Sara Marie Bodenstein, MDiv., Duke University
Caleb Q. Cook, Ph.D., Stanford University
Tony Cornforth, M.S., University of Oklahoma
Clint Givens, Ph.D., University of California at Los Angeles
David Kighuradze, Ph.D., Oklahoma State University
Frank Wang, Ph.D., Massachusetts Institute of Technology
This course provides the background in Euclidean geometry necessary for Precalculus III. Some topics from trigonometry and algebra are included; however, the major emphasis is on geometry.
This course is for students who have completed Algebra I and Geometry and provides the background for Precalculus III. Students will acquire familiarity and skills with zeroes of polynomial and rational functions, radicals, complex numbers, inequalities, graphing, and exponential and logarithmic functions.
This course is for students who have completed Algebra I and II and Geometry at their home high school or Precalculus I or II, as appropriate, at OSSM. Precalculus III covers the elements of trigonometry essential for the study of advanced mathematics. In addition to trigonometry, students study functional analysis, conic sections, polar coordinates, parametric equations, systems of quadratics, complex numbers in polar form, sequences and series, and probability.
This is the standard course that covers main concepts of differentiation and integration on functions of one real variable including related topics such as limits and infinite series. Definitions of derivative and integral are given along with main methods of computing derivatives and integrals. Some of the applications include maxima and minima problems, finding volume and surface area of solids of revolution, work and fluid force, and others. The course prepares students for the Advanced Placement exams (“AB” or “BC”) and for entry into most basic junior-level college mathematics courses.
Prerequisites: Precalculus or satisfactory placement test score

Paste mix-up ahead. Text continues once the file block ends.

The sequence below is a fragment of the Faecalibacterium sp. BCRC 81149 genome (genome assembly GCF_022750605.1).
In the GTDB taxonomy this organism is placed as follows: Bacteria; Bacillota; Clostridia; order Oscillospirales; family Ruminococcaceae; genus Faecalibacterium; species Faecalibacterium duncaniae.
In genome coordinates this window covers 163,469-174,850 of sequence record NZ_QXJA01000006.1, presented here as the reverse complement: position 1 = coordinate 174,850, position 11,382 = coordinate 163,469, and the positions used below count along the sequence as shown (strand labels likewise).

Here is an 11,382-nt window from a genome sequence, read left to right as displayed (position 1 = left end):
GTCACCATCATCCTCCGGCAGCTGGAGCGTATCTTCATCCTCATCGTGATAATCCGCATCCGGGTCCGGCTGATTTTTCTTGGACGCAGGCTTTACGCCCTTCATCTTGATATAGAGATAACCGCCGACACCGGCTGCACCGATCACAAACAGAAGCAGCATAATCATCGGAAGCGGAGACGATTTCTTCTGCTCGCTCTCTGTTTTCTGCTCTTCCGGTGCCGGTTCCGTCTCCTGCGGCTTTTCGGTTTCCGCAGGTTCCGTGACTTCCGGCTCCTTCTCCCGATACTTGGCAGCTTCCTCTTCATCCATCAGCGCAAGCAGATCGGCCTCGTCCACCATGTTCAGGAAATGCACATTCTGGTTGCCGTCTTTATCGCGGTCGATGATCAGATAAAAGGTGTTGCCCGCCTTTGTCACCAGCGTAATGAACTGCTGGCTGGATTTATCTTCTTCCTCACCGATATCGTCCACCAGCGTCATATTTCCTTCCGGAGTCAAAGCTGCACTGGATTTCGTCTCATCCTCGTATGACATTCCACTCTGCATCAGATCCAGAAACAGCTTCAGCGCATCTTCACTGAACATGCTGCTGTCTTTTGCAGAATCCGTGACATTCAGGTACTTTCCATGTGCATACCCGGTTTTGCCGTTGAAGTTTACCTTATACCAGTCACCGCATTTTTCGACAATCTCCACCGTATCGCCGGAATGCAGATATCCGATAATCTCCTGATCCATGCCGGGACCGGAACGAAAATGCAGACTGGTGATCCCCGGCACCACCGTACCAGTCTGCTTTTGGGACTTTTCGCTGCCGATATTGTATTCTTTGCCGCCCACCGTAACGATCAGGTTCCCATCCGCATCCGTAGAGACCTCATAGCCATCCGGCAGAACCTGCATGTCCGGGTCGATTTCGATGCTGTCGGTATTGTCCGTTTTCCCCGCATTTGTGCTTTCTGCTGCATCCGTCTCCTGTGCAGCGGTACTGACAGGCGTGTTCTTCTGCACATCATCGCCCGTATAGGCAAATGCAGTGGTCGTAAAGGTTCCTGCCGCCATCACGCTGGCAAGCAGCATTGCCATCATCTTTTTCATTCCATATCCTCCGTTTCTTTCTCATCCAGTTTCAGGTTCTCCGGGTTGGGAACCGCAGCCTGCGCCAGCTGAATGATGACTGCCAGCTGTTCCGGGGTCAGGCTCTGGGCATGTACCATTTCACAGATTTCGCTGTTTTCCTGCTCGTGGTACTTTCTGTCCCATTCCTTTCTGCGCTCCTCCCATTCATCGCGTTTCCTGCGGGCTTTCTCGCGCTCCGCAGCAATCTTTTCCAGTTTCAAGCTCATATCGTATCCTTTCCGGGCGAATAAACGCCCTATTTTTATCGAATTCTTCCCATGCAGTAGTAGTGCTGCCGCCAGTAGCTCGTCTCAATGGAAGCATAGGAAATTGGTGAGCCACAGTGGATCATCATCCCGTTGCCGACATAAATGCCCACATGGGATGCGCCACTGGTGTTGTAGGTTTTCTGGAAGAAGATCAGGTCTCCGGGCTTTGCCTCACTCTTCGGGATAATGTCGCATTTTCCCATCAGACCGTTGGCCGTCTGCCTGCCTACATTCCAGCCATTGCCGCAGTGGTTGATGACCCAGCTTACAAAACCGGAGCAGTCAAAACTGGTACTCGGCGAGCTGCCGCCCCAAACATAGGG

This course introduces the students to operations of differentiation and integration on functions of several real variables. Topics to be presented include parametric curves, vectors, vector functions, surfaces, gradient and directional derivatives, La Grange multipliers, multiple integrals, line and surface integrals.
This course covers various types of differential equations of first order and higher order with constant coefficients, systems of linear differential equations, inverse differential operators, the LaPlace transformation, power series solutions, and Fourier series solutions.
Students investigate mathematical induction, the binomial theorem, divisibility tests, prime numbers, the Goldbach conjecture, congruences, Fermat’s theorems, Euler’s theorems, Pythagorean triples, Fibonacci numbers, and continued fractions. By permission of instructor.
This course is a formal approach to Euclidean, projective, and Lobatchevsky geometries. By permission of Instructor.
This introduction to topological spaces includes the study of continuity, compactness, separation properties, connectedness, and metric spaces. By permission of instructor.
In this course, the properties of real numbers are analyzed on a rigorous mathematical level. Many results and theorems from elementary
calculus are proved. New topics needed in more advanced mathematical courses are covered, including uniform continuity of functions, point set theory, compactness, and uniform convergence. By permission of instructor.
This course is a formal introduction to axiomatic set theory and arithmetic primitives. Topics presented include the development of numbers (integers, rationals, reals, complex), cardinality, ordinality, and transfinite numbers. By permission of instructor.
This course is designed specifically for students who have a strong background and aptitude in mathematics, and who show particular interest in mathematical competitions. Students learn the techniques and skills of problem solving that are not discussed in the precalculus courses by working on challenging problems in the Math League Contest, AMC12, AIME, USAMO. In addition to the topics in algebra, geometry, trigonometry, combinatorics and probability, the course covers various topics in elementary number theory such as The Euclidean Algorithm, Diophantine Equations, The Fundamental Theorem of Arithmetic, Primes and Congruence. By permission of instructor.
This course introduces students to the mathematical theory of probability, including basic probability laws, discrete and continuous probability distributions, conditional probability, and mathematical expectation. It also covers elementary descriptive and inferential statistics, including numerical and graphical data analysis, normal distribution, sampling and bias, experimental design, confidence intervals, significance tests, and simple linear regression.
In this course, students investigate foundational topics in linear algebra, including systems of linear equations and matrices; determinants; vectors, lines, and planes in 2 and 3 dimensions; vector spaces, subspaces, linear independence, bases; inner product spaces; eigenvalues and eigenvectors; and linear transformations.